Funny. General Petraeus Didn’t USE to Avoid Testifying to Congress…

ABC follows up on the point I made yesterday–that Congress is now getting interested in David Petraeus’ October 31 trip to Egypt and, we now find out, Libya–and reveals that he now doesn’t want to testify about his trip.

In late October, Petraeus traveled to Libya to conduct his own review of the Benghazi attack that killed four Americans, including U.S. Ambassador Christopher Stevens.

While in Tripoli, he personally questioned the CIA station chief and other CIA personnel who were in Benghazi on Sept. 11 when the attack occurred.

The Libya stop was part of a six nation trip to the region. Petraeus intended the review as a way to prepare for his upcoming testimony before Congress on Benghazi.

[snip]

But now Petraeus is telling friends he does not think he should testify.

Petraeus has offered two reasons for wanting to avoid testifying: Acting CIA Director Morell is in possession of all the information Petraeus gathered in conducting his review and he has more current information gathered since Petraeus’ departure; and it would be a media circus.

So David Petraeus, after charging taxpayers for the cost to take his own plane to the Middle East to prepare for this testimony, doesn’t want to deliver it himself, preferring instead to let Acting Director Mike Morell tell secondhand about what Petraeus learned on that very expensive fact-finding trip?

Note, ABC doesn’t question CIA’s claim that they can’t hand over the trip report to the intelligence committees because it’s not done yet, in spite of Dianne Feinstein’s complaints yesterday about someone else having already read a copy of it.

Which leads me to believe Petraeus wants to prevent or delay Congress from getting this information in the first place.

To get an idea of what Petraeus might want to withhold from Congress, let’s take a look at the CIA timeline (using David Ignatius’ apparent transcription of it), which was based on a briefing while Petraeus was still overseas. The timing means it’s unclear whether this incorporated some of what Petraeus learned while there, or whether the CIA released this timeline before Petraeus got back, effectively deliberately giving the press outdated information. Moreover, it’s possible Petraeus had others deliver the timeline so his own credibility wouldn’t be impacted if it turned out to be false.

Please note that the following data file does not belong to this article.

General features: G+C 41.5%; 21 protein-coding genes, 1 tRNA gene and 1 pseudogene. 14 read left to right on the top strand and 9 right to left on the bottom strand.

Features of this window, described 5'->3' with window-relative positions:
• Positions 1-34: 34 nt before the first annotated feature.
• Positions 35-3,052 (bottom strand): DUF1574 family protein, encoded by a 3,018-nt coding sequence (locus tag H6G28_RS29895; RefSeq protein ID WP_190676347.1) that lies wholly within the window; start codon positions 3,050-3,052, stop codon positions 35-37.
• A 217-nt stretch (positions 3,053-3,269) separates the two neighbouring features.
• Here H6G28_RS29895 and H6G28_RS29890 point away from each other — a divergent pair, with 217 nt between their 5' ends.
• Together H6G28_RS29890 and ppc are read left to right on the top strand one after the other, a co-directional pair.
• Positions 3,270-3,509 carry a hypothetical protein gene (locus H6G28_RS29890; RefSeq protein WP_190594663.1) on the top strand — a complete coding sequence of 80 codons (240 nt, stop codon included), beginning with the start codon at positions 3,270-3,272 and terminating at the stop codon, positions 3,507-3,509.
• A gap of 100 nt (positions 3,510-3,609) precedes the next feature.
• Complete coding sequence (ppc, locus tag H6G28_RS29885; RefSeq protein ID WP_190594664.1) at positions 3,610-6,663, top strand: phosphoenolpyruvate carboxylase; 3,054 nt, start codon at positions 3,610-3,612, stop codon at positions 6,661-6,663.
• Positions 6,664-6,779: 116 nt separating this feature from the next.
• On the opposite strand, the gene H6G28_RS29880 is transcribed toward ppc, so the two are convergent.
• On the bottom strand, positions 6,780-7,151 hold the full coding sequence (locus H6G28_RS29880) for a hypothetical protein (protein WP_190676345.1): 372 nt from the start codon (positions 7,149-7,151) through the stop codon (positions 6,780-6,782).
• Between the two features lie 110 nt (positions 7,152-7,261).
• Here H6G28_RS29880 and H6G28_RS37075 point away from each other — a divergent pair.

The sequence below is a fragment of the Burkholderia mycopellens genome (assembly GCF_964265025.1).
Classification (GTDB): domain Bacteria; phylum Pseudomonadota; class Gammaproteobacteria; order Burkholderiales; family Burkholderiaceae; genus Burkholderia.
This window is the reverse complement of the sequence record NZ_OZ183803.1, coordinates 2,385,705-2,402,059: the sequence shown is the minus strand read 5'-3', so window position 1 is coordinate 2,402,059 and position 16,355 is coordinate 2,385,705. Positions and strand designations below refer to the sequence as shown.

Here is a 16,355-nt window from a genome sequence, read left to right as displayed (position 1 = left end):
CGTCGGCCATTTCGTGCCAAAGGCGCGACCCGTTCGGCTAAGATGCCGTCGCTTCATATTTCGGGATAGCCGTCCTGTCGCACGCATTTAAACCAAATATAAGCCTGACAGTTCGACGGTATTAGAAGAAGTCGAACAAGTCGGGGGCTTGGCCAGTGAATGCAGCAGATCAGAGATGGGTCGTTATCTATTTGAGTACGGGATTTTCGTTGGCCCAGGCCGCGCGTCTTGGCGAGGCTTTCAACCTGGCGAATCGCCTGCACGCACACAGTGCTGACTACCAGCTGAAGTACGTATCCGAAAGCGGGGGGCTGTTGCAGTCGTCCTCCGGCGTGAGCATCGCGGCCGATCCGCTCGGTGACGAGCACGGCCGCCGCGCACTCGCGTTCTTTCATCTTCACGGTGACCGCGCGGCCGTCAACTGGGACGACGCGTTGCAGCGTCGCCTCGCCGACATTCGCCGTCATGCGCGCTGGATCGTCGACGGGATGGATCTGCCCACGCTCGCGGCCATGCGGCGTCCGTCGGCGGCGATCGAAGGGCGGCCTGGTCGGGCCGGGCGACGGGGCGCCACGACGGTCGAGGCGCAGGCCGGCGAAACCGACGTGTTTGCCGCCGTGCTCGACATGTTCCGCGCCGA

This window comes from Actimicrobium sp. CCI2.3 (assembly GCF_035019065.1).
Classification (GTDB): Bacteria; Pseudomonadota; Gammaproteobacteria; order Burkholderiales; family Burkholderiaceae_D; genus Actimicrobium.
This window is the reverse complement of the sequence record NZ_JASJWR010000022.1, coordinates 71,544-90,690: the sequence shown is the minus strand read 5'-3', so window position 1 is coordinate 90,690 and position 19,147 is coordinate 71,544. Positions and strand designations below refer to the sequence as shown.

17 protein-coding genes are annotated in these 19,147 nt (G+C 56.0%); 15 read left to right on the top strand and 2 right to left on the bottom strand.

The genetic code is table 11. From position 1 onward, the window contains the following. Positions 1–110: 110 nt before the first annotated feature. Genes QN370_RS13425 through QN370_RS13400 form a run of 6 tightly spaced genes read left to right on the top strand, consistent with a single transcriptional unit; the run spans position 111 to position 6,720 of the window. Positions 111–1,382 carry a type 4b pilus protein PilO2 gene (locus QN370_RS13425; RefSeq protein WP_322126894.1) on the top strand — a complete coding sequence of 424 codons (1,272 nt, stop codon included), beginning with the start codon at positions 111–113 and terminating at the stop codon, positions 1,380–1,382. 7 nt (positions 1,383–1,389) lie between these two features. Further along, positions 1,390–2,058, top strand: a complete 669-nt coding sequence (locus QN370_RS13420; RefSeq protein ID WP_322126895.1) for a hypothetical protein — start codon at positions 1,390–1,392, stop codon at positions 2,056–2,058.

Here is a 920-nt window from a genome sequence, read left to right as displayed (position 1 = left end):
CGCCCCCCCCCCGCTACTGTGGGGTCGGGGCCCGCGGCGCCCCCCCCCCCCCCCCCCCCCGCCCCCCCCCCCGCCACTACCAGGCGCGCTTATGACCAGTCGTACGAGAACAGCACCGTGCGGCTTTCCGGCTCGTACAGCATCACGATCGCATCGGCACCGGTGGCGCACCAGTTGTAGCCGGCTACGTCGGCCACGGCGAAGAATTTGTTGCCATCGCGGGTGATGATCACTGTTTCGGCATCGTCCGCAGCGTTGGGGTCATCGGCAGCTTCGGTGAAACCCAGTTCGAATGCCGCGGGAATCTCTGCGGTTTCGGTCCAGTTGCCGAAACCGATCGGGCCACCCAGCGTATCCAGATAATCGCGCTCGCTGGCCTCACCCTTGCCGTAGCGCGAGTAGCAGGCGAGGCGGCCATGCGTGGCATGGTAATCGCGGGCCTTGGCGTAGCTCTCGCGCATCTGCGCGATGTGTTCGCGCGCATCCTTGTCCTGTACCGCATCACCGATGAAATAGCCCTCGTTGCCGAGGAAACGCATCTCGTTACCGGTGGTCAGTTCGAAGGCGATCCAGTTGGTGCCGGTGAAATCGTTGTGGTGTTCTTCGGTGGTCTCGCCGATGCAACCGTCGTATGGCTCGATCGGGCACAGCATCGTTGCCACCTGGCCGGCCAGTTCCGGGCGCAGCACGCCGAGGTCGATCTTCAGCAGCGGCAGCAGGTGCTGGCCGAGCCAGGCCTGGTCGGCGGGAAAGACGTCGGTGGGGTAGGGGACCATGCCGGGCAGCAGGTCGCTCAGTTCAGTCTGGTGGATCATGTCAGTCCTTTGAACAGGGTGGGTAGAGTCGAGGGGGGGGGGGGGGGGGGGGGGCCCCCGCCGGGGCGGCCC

Of all the timeline bullet points, Petraeus’ personal interviews with the station chief and other CIA personnel would have resolved one of the key details that remains contested: why CIA waited 24 minuets before heading to the Mission to rescue Chris Stevens.

10:04 p.m.: A six-person rescue squad from the agency’s Global Response Staff (GRS) leaves in two vehicles. The team leader is a career CIA officer; the team includes a contractor named Tyrone Woods, who later died. During the previous 24-minute interval, the CIA base chief calls the February 17 Brigade, other militias and the Libyan intelligence service seeking vehicles with .50-caliber machine guns. Nobody responds. The team leader and the base chief agree at 10:04 that they can’t wait any longer, and the squad heads for the consulate.

The senior intelligence official said that he doesn’t know whether Woods or any of the other team members agitated to go sooner but added that he wouldn’t be surprised. “I want them to have a sense of urgency,” he said. [my emphasis]

Note, the CIA timeline here doesn’t really answer one key allegation made by Fox, that the Global Response Staff were told to wait before going to rescue the Mission employees. And it conveniently blames the Libyan militia–the one party to the rescue who will likely not have representatives in the closed testimony this week–for the delay.

Now consider what the WSJ reported in its much more balanced version of the CIA timeline: After the attack, CIA claimed State had misunderstood CIA’s obligation to protect the Mission.

Congressional investigators say it appears that the CIA and State Department weren’t on the same page about their respective roles on security, underlining the rift between agencies over taking responsibility and raising questions about whether the security arrangement in Benghazi was flawed.

[snip]

Protecting the CIA annex was a roughly 10-man security force. The State Department thought it had a formal agreement with the CIA that called for that force to be used in emergencies to bolster security for the consulate.

The State Department has been criticized by lawmakers and others for failing to provide adequate security for its ambassador, especially in light of an attack there in June and after other violence prompted the U.K. to pull out of the city. In October, Mrs. Clinton took responsibility for any security lapses.

Among U.S. diplomatic officials in Libya, the nearby CIA force and the secret agreement allayed concerns about security levels.

“They were the cavalry,” a senior U.S. official said of the CIA team, adding that CIA’s backup security was an important factor in State’s decision to maintain a consulate there.

There’s also the intriguing detail that Hillary called Petraeus to make sure they were on the same page.

At one point during the consulate siege, Secretary of State Hillary Clinton telephoned the CIA director directly to seek assistance.